Wednesday, November 26, 2008

Happy Thanksgiving!

What follows is a reprint of my lead article for the Vermont Conference's weekly email newsletter, E-KIT, published November 26, 2008.

The current financial situation (or crisis, if you're following your 401(k) value closely) has resulted in many of us feeling less certain about our future. As often happens in these circumstances, folks "pull in the reins" and reduce spending on non-essentials. The spike of oil prices above $140 a barrel earlier this year caused some frantic number crunching in our local churches as the cost to heat sanctuaries this winter seemed unbelievably high. Other congregations are already bracing for reduced giving in the coming year.

To be honest, I'm not really a "glass half full" or "glass half empty" person. Troubleshooter that I am, I'm more of a "the glass is twice as big as it needs to be" person. But having said that, I also know that our God is a God of Abundance, not scarcity! And God will fill our glass - how big it is, is up to us. And we, as Stewards of God, must give from that spirit of abundance, not from a place of fear.

This week there were plenty of reminders of people who know this to be so. An Associated Press article provided many reasons to be hopeful, including:

· In Seattle, Boeing Co. employees tripled their cash donations this year to Northwest Harvest, operator of Washington's largest food bank. And every week, Northwest Harvest spokeswoman Claire Acey says, companies call to say their employees have decided to skip their holiday party and buy food for the hungry instead.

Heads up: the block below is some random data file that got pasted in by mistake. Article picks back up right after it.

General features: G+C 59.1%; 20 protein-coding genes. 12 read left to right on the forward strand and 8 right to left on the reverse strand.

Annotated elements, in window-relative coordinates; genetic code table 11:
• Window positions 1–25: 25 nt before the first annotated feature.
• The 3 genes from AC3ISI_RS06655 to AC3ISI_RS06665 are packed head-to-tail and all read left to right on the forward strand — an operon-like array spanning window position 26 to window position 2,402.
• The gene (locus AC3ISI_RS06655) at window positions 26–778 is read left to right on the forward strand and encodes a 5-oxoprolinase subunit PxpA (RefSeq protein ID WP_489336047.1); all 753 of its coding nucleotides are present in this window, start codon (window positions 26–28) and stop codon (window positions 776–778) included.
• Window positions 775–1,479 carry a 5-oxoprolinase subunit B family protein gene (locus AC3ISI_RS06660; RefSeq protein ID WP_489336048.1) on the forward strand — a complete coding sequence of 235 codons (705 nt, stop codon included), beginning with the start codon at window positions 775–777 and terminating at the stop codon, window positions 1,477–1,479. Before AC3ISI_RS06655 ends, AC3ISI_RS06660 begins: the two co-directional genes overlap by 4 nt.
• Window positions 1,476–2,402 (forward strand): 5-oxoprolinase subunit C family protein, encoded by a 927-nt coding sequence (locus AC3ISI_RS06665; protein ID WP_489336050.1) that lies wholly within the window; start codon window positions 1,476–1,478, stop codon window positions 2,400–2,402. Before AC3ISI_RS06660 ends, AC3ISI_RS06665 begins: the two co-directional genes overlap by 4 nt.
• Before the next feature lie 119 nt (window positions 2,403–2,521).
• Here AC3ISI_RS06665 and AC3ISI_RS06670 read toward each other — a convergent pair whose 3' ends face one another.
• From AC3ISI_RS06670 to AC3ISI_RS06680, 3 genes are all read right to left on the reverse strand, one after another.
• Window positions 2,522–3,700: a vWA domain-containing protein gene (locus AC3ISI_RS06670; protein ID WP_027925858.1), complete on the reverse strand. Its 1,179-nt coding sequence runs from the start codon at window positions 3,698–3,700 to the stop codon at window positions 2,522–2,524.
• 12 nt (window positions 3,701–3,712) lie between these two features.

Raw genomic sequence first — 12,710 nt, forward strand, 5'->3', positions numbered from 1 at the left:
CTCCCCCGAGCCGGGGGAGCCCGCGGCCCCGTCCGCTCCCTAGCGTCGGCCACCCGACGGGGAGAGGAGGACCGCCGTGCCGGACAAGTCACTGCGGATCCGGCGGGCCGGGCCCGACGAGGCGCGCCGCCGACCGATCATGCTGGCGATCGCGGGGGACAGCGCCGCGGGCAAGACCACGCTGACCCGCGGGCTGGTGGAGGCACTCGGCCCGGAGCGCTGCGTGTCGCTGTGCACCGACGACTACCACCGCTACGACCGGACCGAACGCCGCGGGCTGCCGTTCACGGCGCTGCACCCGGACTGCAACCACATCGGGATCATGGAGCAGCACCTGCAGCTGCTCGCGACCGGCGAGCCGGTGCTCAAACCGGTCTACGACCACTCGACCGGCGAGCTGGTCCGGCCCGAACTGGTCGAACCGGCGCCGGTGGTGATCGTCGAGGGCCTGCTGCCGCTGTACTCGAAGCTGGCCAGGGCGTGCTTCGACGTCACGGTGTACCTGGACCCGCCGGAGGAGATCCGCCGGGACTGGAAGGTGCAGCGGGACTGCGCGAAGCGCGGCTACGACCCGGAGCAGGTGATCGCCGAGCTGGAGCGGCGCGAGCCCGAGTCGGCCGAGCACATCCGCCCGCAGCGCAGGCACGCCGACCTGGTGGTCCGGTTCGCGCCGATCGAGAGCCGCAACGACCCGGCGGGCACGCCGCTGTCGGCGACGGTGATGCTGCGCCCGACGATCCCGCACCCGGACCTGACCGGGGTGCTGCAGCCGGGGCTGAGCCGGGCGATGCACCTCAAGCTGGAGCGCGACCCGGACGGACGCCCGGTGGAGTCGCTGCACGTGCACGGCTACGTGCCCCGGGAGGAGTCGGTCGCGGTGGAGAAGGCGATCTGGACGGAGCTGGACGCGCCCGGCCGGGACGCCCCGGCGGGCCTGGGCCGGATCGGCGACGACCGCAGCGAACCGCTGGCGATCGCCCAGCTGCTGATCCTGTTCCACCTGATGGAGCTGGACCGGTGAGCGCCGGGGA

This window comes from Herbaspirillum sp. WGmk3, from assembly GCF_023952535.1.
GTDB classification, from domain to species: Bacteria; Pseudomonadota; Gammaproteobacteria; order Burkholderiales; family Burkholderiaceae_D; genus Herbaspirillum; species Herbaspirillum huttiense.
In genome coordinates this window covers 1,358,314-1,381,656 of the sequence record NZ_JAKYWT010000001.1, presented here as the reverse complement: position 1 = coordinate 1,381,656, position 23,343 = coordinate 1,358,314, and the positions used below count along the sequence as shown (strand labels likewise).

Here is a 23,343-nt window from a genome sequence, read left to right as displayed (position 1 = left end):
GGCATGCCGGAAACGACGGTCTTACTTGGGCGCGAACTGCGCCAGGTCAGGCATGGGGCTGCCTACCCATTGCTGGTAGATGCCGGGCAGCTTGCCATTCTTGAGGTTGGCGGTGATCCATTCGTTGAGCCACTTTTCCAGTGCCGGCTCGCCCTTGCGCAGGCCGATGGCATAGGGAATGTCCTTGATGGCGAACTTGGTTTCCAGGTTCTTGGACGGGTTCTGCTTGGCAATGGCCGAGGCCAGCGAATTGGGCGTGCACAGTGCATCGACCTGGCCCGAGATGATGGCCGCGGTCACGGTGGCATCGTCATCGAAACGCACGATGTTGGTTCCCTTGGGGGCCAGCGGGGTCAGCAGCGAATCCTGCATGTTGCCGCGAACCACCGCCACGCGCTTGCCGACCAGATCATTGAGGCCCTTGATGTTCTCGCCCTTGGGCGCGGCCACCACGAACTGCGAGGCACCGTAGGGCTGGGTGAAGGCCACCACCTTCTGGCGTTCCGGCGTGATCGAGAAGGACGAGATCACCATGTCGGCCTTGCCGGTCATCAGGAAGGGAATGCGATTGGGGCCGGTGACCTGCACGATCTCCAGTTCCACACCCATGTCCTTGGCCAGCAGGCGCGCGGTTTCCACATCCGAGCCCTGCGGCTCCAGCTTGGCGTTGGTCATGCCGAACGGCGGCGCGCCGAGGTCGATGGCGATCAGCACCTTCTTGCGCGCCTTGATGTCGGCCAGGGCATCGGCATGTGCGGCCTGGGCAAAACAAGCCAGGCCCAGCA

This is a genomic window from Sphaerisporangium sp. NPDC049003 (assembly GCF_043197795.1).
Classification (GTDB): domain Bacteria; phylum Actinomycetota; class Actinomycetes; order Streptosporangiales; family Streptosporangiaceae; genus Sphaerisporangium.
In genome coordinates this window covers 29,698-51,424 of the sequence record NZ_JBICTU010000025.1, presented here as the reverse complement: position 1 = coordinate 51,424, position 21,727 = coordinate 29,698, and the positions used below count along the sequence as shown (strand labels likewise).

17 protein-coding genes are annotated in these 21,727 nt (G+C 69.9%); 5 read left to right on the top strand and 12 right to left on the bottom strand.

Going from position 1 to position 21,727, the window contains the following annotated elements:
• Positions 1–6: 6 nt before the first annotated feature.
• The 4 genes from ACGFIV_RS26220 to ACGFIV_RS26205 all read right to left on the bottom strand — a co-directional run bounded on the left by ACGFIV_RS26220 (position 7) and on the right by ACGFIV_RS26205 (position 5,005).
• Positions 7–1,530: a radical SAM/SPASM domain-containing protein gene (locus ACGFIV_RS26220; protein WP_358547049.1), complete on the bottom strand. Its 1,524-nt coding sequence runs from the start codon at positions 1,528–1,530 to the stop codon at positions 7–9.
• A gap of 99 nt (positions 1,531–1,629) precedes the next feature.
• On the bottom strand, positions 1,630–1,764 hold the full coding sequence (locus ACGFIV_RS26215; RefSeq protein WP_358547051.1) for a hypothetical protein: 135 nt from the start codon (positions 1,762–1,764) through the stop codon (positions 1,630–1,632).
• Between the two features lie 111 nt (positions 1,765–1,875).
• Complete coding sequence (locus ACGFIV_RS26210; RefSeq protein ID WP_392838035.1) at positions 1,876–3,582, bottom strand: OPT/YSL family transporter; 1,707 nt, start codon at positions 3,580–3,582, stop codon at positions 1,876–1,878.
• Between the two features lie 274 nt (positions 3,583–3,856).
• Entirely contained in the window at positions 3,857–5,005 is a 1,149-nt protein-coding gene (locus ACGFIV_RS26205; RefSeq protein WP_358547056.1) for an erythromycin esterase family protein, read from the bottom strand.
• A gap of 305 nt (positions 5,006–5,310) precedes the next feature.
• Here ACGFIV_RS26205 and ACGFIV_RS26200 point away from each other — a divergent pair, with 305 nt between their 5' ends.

· Contributions to American charities have increased during 39 of the past 40 years in today's dollars, and a change in the tax laws _ not the stock market crash _ can be blamed for the drop in 1987, said Melissa Brown, associate director of research for The Center on Philanthropy. Between 69 and 72 percent of people give routinely, she said.

· A survey released this week by Federal Way, Wash.-based World Vision indicates that 2008 could actually be a better-than-usual Christmas for the nation's charitable organizations. The telephone survey, conducted in late October by Harris Interactive, found that seven in 10 adults plan to spend less money on holiday presents this year, but about half say they are more likely to give a charitable gift than a traditional present such as clothing or an electronic toy.

Now, I'm not a Pollyanna, and I know we face some difficult decisions in both our local churches and at the Conference about our expectations for income in the coming years. But I would encourage you to faithfully explore (it's amazing how different the world looks through the prism of the Spirit) new and exciting ways to be "church", and not to spend too much time worrying and bemoaning our future. The worrying doesn't help - and the time spent moaning is better spent in prayer.



Jim